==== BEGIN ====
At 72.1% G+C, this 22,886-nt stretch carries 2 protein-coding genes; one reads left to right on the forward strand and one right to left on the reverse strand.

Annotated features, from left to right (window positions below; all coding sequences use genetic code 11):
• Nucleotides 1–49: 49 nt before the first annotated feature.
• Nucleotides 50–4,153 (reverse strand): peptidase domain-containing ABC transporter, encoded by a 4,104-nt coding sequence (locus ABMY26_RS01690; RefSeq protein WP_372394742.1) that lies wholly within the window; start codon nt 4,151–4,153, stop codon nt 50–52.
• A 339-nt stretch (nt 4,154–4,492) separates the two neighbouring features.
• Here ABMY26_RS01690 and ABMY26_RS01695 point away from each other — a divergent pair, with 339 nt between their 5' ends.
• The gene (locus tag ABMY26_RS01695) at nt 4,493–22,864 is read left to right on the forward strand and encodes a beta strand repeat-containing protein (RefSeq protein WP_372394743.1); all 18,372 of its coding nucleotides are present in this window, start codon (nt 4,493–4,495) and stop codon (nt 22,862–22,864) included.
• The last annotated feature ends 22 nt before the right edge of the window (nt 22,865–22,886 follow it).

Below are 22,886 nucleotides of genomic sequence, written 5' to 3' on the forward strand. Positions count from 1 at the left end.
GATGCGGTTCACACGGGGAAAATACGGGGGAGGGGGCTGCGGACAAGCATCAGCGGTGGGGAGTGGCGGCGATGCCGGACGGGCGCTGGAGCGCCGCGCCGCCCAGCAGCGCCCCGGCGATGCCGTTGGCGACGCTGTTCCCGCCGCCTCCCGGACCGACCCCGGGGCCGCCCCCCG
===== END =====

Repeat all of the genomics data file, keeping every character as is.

At 72.1% G+C, this 22,886-nt stretch carries 2 protein-coding genes; one reads left to right on the forward strand and one right to left on the reverse strand.

Annotated features, from left to right (window positions below; all coding sequences use genetic code 11):
• Nucleotides 1–49: 49 nt before the first annotated feature.
• Nucleotides 50–4,153 (reverse strand): peptidase domain-containing ABC transporter, encoded by a 4,104-nt coding sequence (locus ABMY26_RS01690; RefSeq protein WP_372394742.1) that lies wholly within the window; start codon nt 4,151–4,153, stop codon nt 50–52.
• A 339-nt stretch (nt 4,154–4,492) separates the two neighbouring features.
• Here ABMY26_RS01690 and ABMY26_RS01695 point away from each other — a divergent pair, with 339 nt between their 5' ends.
• The gene (locus tag ABMY26_RS01695) at nt 4,493–22,864 is read left to right on the forward strand and encodes a beta strand repeat-containing protein (RefSeq protein WP_372394743.1); all 18,372 of its coding nucleotides are present in this window, start codon (nt 4,493–4,495) and stop codon (nt 22,862–22,864) included.
• The last annotated feature ends 22 nt before the right edge of the window (nt 22,865–22,886 follow it).

Below are 22,886 nucleotides of genomic sequence, written 5' to 3' on the forward strand. Positions count from 1 at the left end.
GATGCGGTTCACACGGGGAAAATACGGGGGAGGGGGCTGCGGACAAGCATCAGCGGTGGGGAGTGGCGGCGATGCCGGACGGGCGCTGGAGCGCCGCGCCGCCCAGCAGCGCCCCGGCGATGCCGTTGGCGACGCTGTTCCCGCCGCCTCCCGGACCGACCCCGGGGCCGCCCCCCG